Factors influencing change in clinical practice: A qualitative evaluation of the implementation of the quality improvement in colonoscopy study

Praveen T. Rajasekhar, Colin J. Rees, Catherine Nixon, James E. East, Sally Brown*

*Corresponding author for this work

Research output: Contribution to journalArticlepeer-review

Abstract / Description of output

Purpose – The quality improvement in colonoscopy study was a region wide service improvement study to improve adenoma detection rate at colonoscopy by implementing evidence into routine colonoscopy practice. Implementing evidence into clinical practice can be challenging. The purpose of this paper is to perform a qualitative interview study to evaluate factors that influenced implementation within the study. Design/methodology/approach – Semi-structured interviews were conducted with staff in endoscopy units taking part in the quality improvement in colonoscopy study, after study completion. Units and interviewees were purposefully sampled to ensure a range of experiences was represented. Interviews were conducted with 11 participants. Findings – Key themes influencing uptake of the quality improvement in colonoscopy evidence bundle included time, study promotion, training, engagement, positive outcomes and modifications. Areas within themes were increased awareness of quality in colonoscopy (QIC), emphasis on withdrawal time and empowerment of endoscopy nurses to encourage the use of quality measures were positive outcomes of the study. The simple, visible study posters were reported as useful in aiding study promotion. Feedback sessions improved engagement. Challenges included difficulty arranging set-up meetings and engaging certain speciality groups. Originality/value – This evaluation suggests that methods to implement evidence into clinical practice should include identification and empowerment of team members who can positively influence engagement, simple, visible reminders and feedback. Emphasis on timing of meetings and strategies to engage speciality groups should also be given consideration. Qualitative evaluations can provide important insights into why quality improvement initiatives are successful or not, across different sites.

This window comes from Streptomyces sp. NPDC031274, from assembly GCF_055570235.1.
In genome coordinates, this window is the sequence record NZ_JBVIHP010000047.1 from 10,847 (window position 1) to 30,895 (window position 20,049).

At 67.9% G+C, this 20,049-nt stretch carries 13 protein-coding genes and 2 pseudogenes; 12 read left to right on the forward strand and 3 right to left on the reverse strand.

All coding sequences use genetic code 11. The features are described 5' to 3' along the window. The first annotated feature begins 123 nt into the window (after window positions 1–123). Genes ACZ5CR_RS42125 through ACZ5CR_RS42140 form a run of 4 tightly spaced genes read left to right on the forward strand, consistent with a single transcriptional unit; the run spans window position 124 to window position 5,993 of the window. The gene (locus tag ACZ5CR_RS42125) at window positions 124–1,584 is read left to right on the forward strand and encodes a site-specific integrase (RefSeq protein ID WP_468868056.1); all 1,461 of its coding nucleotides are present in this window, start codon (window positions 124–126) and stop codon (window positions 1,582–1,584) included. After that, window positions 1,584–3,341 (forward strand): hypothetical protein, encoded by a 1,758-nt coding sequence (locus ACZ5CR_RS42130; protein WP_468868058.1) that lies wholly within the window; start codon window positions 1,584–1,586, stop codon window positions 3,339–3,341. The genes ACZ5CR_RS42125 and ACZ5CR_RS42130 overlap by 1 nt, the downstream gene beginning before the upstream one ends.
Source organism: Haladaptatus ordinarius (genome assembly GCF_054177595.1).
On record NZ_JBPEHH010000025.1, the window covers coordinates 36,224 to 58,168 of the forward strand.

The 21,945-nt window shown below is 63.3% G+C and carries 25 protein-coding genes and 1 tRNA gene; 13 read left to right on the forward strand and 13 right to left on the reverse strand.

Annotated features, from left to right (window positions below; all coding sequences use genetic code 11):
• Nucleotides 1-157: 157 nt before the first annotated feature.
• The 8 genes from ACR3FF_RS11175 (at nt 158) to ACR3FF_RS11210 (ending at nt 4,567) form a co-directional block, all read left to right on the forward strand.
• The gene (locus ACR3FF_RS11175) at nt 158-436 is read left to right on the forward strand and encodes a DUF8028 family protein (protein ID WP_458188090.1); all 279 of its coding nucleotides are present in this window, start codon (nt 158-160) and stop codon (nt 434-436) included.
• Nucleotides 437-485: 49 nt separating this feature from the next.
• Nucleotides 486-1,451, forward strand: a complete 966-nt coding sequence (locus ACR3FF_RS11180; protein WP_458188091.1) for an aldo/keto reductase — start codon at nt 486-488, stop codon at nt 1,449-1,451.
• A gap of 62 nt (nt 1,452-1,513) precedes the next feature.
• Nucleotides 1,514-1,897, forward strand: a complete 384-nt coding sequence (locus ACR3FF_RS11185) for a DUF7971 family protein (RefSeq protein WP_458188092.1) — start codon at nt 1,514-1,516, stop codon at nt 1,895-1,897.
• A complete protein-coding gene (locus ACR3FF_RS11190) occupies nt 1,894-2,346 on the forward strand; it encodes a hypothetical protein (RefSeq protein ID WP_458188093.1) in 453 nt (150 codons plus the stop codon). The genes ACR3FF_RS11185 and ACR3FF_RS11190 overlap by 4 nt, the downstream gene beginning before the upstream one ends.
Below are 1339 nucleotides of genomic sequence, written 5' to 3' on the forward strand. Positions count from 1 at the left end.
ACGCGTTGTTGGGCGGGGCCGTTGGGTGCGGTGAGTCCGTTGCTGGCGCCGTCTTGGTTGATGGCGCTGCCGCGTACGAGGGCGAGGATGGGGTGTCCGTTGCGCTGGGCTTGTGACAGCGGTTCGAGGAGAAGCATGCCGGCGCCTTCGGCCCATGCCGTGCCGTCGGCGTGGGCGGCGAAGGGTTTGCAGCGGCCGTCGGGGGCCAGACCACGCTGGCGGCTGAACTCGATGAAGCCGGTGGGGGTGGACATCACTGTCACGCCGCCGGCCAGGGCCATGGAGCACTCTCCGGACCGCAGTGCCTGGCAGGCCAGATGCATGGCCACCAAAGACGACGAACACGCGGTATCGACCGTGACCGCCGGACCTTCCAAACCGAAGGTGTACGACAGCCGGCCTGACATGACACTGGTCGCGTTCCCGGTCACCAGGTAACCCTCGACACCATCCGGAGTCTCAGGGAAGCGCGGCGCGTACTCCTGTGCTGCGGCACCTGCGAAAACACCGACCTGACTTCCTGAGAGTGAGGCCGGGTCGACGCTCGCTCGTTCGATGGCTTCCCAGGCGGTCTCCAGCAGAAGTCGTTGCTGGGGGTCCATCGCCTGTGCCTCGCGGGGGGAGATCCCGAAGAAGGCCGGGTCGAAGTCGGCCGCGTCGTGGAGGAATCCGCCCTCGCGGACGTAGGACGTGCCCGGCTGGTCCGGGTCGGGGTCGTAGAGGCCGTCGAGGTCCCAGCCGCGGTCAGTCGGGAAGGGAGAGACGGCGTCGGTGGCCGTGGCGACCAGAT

Original languageEnglish
Pages (from-to)5-15
Number of pages11
JournalInternational Journal of Health Care Quality Assurance
Issue number1
Publication statusPublished - 8 Feb 2016

Keywords / Materials (for Non-textual outputs)

  • adenoma detection rate
  • evaluation
  • implementation
  • qualitative interview study
  • quality improvement
  • service improvement


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